Gerhard Schröder, in memoir, goes on the offensiv





The kindest thing one can say about Gerhard Schröder's return to private life last year is that it was not as unseemly as that of his predecessor as German chancellor, Helmut Kohl.

Kohl admitted to taking illegal cash payments, which shredded his reputation. Schröder, 62, took a job as chairman of a Russian-German pipeline venture and was roundly condemned by critics who said he had championed the pipeline while in office and was improperly cashing inon his friendship with Vladimir Putin, the Russian president.

Now Schröder is back in the news, and on the offensive, with a memoir in which he defends Putin, the pipeline deal and many other things he did in his seven years as chancellor.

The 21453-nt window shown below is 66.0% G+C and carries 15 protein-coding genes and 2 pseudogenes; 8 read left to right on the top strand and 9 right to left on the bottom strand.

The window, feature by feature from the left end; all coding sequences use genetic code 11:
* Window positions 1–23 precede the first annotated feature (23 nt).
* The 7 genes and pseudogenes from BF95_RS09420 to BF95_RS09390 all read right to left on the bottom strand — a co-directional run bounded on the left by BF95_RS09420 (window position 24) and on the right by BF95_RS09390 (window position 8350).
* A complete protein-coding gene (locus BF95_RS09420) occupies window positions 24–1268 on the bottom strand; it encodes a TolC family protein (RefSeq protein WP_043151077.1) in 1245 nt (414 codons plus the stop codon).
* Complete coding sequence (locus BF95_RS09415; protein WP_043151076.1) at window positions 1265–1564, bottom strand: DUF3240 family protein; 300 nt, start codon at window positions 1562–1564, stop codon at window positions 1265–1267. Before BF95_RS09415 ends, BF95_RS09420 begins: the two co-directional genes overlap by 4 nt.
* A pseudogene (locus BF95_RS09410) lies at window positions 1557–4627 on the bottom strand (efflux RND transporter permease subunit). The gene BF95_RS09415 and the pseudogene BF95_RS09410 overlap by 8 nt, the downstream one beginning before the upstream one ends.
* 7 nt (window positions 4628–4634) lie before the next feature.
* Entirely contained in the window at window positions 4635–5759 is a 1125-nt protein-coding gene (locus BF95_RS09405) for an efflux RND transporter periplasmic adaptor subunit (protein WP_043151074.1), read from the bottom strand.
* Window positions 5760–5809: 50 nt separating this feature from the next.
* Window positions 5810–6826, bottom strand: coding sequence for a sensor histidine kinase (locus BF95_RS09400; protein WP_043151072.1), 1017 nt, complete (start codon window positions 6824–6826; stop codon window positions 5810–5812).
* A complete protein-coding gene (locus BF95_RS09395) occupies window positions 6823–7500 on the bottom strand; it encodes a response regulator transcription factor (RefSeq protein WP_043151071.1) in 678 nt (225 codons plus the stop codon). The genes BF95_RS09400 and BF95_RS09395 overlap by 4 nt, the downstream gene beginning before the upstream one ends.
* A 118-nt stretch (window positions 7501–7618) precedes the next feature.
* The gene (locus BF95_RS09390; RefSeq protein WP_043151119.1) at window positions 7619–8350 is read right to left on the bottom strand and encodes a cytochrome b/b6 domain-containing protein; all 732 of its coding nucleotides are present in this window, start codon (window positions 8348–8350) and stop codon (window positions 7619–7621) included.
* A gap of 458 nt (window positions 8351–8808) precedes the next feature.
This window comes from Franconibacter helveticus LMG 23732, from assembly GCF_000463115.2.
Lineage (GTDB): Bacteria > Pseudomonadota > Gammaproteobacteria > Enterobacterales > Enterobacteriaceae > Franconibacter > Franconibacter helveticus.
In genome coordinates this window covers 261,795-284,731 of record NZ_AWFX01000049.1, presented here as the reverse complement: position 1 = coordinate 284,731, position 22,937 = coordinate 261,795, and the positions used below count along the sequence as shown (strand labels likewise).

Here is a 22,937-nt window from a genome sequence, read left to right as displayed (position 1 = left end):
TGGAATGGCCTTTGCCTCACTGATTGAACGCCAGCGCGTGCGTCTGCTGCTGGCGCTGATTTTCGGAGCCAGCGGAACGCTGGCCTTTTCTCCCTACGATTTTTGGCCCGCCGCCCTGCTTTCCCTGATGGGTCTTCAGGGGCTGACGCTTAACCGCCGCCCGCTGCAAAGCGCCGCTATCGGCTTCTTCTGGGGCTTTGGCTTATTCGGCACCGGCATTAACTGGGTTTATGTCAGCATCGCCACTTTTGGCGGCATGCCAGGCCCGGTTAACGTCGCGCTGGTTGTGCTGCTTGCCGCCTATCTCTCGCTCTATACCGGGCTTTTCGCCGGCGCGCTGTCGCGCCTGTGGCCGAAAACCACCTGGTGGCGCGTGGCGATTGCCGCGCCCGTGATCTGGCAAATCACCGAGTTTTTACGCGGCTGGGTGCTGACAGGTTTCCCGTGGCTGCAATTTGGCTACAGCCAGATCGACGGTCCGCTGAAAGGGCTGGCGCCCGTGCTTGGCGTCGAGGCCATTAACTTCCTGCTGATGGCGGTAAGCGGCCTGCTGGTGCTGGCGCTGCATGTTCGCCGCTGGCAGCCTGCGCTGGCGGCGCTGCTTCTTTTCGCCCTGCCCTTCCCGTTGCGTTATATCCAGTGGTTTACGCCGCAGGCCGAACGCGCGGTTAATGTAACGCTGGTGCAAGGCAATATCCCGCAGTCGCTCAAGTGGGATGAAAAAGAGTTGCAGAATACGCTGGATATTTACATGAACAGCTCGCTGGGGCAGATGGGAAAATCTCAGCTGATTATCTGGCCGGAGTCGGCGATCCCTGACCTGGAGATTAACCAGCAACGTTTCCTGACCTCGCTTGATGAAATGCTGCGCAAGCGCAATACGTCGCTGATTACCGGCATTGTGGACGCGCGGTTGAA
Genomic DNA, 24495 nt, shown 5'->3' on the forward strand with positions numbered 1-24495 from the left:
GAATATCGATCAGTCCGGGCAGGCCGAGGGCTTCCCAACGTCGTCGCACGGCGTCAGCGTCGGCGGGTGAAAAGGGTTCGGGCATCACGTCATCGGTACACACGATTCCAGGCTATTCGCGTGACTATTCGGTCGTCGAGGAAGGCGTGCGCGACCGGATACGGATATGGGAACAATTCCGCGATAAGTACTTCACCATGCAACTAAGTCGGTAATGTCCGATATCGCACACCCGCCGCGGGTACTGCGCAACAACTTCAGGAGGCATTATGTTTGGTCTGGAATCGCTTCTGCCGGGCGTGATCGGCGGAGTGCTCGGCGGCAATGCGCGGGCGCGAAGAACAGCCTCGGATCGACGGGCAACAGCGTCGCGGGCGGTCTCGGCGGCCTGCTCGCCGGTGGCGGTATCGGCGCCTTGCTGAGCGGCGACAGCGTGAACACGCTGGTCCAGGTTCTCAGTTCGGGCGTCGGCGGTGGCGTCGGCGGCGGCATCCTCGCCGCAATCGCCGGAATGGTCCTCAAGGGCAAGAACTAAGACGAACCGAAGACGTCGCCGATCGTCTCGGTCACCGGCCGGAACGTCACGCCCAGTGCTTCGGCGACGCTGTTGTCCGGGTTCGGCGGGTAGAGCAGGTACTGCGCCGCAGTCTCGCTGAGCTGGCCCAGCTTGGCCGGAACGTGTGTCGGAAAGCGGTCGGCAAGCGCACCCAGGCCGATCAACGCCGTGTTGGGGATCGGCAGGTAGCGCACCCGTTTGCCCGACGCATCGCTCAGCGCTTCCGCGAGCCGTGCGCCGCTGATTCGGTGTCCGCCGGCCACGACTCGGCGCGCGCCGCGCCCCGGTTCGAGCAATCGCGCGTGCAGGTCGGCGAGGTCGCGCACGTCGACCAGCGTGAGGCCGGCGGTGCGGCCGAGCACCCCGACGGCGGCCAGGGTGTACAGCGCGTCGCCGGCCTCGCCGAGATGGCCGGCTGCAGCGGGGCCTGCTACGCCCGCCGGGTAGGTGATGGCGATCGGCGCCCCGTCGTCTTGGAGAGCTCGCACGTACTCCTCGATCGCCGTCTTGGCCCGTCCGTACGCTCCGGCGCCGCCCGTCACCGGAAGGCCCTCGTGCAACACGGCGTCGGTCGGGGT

The book, "Decisions: My Life in Politics," has been a best seller here since it was published in October and was lavishly excerpted in Der Spiegel, suggesting that Germans have a soft spot for, or at least a residual fascination with, their canny former leader.


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